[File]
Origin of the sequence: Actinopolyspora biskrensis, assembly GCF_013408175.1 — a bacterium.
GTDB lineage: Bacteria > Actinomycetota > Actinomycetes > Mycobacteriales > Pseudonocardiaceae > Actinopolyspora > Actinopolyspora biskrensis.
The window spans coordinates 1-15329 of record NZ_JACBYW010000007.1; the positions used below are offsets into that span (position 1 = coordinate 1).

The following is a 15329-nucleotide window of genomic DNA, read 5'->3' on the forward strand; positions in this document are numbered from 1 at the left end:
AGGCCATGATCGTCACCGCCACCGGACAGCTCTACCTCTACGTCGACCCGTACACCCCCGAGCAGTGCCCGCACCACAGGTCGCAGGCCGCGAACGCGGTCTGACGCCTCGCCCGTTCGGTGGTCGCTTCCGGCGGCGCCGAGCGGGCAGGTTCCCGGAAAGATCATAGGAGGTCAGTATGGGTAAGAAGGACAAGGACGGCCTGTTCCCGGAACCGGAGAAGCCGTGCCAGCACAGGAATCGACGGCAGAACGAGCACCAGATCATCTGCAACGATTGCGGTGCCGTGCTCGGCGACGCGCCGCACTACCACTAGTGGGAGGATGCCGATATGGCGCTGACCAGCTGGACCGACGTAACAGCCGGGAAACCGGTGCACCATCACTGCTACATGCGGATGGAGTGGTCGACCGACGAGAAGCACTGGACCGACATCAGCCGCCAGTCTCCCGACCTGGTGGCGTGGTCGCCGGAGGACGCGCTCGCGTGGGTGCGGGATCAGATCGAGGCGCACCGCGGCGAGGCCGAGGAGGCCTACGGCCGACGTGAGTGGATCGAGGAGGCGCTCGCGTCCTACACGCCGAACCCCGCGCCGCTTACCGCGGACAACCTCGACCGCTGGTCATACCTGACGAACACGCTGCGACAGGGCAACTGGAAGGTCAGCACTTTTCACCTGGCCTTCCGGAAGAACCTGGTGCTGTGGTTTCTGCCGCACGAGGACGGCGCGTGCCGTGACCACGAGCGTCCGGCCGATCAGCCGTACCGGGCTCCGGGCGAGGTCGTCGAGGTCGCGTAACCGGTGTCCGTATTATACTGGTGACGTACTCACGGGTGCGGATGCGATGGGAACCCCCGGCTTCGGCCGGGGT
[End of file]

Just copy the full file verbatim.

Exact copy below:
Origin of the sequence: Actinopolyspora biskrensis, assembly GCF_013408175.1 — a bacterium.
GTDB lineage: Bacteria > Actinomycetota > Actinomycetes > Mycobacteriales > Pseudonocardiaceae > Actinopolyspora > Actinopolyspora biskrensis.
The window spans coordinates 1-15329 of record NZ_JACBYW010000007.1; the positions used below are offsets into that span (position 1 = coordinate 1).

The following is a 15329-nucleotide window of genomic DNA, read 5'->3' on the forward strand; positions in this document are numbered from 1 at the left end:
AGGCCATGATCGTCACCGCCACCGGACAGCTCTACCTCTACGTCGACCCGTACACCCCCGAGCAGTGCCCGCACCACAGGTCGCAGGCCGCGAACGCGGTCTGACGCCTCGCCCGTTCGGTGGTCGCTTCCGGCGGCGCCGAGCGGGCAGGTTCCCGGAAAGATCATAGGAGGTCAGTATGGGTAAGAAGGACAAGGACGGCCTGTTCCCGGAACCGGAGAAGCCGTGCCAGCACAGGAATCGACGGCAGAACGAGCACCAGATCATCTGCAACGATTGCGGTGCCGTGCTCGGCGACGCGCCGCACTACCACTAGTGGGAGGATGCCGATATGGCGCTGACCAGCTGGACCGACGTAACAGCCGGGAAACCGGTGCACCATCACTGCTACATGCGGATGGAGTGGTCGACCGACGAGAAGCACTGGACCGACATCAGCCGCCAGTCTCCCGACCTGGTGGCGTGGTCGCCGGAGGACGCGCTCGCGTGGGTGCGGGATCAGATCGAGGCGCACCGCGGCGAGGCCGAGGAGGCCTACGGCCGACGTGAGTGGATCGAGGAGGCGCTCGCGTCCTACACGCCGAACCCCGCGCCGCTTACCGCGGACAACCTCGACCGCTGGTCATACCTGACGAACACGCTGCGACAGGGCAACTGGAAGGTCAGCACTTTTCACCTGGCCTTCCGGAAGAACCTGGTGCTGTGGTTTCTGCCGCACGAGGACGGCGCGTGCCGTGACCACGAGCGTCCGGCCGATCAGCCGTACCGGGCTCCGGGCGAGGTCGTCGAGGTCGCGTAACCGGTGTCCGTATTATACTGGTGACGTACTCACGGGTGCGGATGCGATGGGAACCCCCGGCTTCGGCCGGGGT